- I would have appreciated The Kid Who Would Be King a lot more if it wasn't as self-serious as it turns out to be, because the movie's clear attempts at comedy do not work at all. Just about every joke is either set up poorly or has a weak punch-line, and even worse, the movie doesn't seem to have any idea about how to balance its comedic moments with its dramatic ones, the latter of which heavily outweighing the former, and thus, throwing the movie's status as a comedy into question. Alex has a line fairly early on in which he tries to dismiss the ridiculous idea of him becoming king, citing that he is only twelve years old. This is the kind of self-awareness that I wanted to see more of from the film, because then the movie would make it clear that it's poking fun at its premise that, let's not kid ourselves, is pretty ridiculous to begin with. A bunch of English schoolchildren embracing the power of King Arthur and tasked with stopping a demon from taking over the world? I'm pretty sure a lot of those children would run in terror if they saw a bunch of fiery demons on horseback charging at them, rather than embracing danger like it was a day off from school. Not being boring is different from being fun and delightful.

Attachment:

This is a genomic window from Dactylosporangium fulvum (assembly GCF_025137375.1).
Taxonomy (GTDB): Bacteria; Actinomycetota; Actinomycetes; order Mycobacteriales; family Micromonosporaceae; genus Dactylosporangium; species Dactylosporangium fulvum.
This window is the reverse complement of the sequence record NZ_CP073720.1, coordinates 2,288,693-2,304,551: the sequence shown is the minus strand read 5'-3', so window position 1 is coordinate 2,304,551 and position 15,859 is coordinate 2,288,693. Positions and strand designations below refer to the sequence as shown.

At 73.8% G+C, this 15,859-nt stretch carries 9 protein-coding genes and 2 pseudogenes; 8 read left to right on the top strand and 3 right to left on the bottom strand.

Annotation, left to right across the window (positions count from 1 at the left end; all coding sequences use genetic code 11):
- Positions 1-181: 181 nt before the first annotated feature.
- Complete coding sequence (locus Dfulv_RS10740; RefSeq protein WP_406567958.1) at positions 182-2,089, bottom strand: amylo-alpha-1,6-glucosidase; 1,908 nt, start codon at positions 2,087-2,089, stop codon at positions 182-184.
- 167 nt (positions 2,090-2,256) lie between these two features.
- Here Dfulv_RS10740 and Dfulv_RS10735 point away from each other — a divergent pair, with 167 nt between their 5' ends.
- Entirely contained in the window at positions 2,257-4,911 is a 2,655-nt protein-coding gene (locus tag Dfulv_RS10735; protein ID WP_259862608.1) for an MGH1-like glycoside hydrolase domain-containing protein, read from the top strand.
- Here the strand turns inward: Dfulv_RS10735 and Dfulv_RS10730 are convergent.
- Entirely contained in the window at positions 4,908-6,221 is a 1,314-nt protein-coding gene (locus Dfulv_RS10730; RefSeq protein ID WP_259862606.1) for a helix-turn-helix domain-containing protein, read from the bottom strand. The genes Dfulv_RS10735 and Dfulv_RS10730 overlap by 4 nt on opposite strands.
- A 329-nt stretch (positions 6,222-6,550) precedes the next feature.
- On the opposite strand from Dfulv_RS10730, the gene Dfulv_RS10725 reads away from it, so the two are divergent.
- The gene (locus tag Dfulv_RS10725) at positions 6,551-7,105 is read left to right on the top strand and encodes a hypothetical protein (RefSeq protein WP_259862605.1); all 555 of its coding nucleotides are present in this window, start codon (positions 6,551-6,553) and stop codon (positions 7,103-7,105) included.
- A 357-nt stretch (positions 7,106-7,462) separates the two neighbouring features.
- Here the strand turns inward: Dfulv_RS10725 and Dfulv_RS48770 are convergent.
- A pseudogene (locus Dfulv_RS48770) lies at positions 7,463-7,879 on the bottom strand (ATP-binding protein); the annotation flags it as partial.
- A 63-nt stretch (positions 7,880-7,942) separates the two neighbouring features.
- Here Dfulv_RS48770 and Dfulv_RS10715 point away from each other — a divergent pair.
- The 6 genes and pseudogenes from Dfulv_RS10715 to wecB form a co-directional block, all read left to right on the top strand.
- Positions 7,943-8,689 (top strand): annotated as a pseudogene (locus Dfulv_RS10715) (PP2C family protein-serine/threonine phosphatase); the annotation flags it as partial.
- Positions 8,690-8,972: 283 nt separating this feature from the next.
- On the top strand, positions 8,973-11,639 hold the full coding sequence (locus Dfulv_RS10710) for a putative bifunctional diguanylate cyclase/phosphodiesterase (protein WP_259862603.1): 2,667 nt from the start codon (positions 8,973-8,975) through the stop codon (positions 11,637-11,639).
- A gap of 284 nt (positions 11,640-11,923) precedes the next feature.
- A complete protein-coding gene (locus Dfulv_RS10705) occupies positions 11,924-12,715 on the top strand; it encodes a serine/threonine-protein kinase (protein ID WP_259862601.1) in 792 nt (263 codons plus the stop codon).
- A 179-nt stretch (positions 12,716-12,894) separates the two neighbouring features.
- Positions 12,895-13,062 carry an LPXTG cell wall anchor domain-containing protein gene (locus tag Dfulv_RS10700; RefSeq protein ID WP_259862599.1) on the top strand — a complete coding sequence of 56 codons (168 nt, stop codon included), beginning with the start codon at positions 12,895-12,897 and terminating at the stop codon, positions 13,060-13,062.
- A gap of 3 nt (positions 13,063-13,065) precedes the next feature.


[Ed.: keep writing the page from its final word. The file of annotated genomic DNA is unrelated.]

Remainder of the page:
- The Kid Who Would Be King's greatest crime, however, is its annoying and undesirable characters. Alex is supposed to become king, except the movie never gives us any valuable insight as to who exactly Alex is and why he would make a good king. Most of the time, Alex is either moping about how much he misses his father or giving a pessimistic outlook on him becoming king, like he's a modern day Jon Snow (the brief Game of Thrones mention put into the movie is not funny, by the way). There's just next to nothing the movie does to make Alex charming, and that's why it's harder to feel engaged with his quest. Alex isn't the worst character in the movie though. That title belongs to Alex's best friend Bedders (Dean Chaumoo): an utterly useless character who does nothing but follow Alex around and play the role of moral support. Chaumoo's squeaky voice and dopey facial expressions are more likely to induce anger and annoyance than they are to induce aww's like when someone sees an adorable puppy. Seriously, he serves NO PURPOSE to the movie, other than to be the obligatory best friend character. Lance and Kaye are generic bullies, and even when they become Alex's knights, they still struggle to develop anything resembling a personality. On the other hand, Tom Taylor and Patrick Stewart are perfectly watchable as the young and elderly Merlin, respectively, while Rebecca Ferguson proves she has what it takes to play a convincing villain. Taylor knows how to be goofy, playing a fish out of water kind of role as the younger Merlin, and Patrick Stewart just needs to be himself to play the elderly Merlin. Ferguson brings a slithering, snake-like persona to her role, and she's pretty damn good at it when the movie gives her the chance. Too bad the script doesn't care much to show Morgana in her human form, meaning poor Ferguson is given a stingy amount of screen time to show studios that she would make a good villain in future films. Maybe it's not that much of a surprise that the best characters are those played by the more familiar actors. Louis Ashborne Serkis, Dean Chaumoo, and all the other younger actors certainly have bright futures. They just don't have the experience yet to take a shakily written character and turn it into something convincing.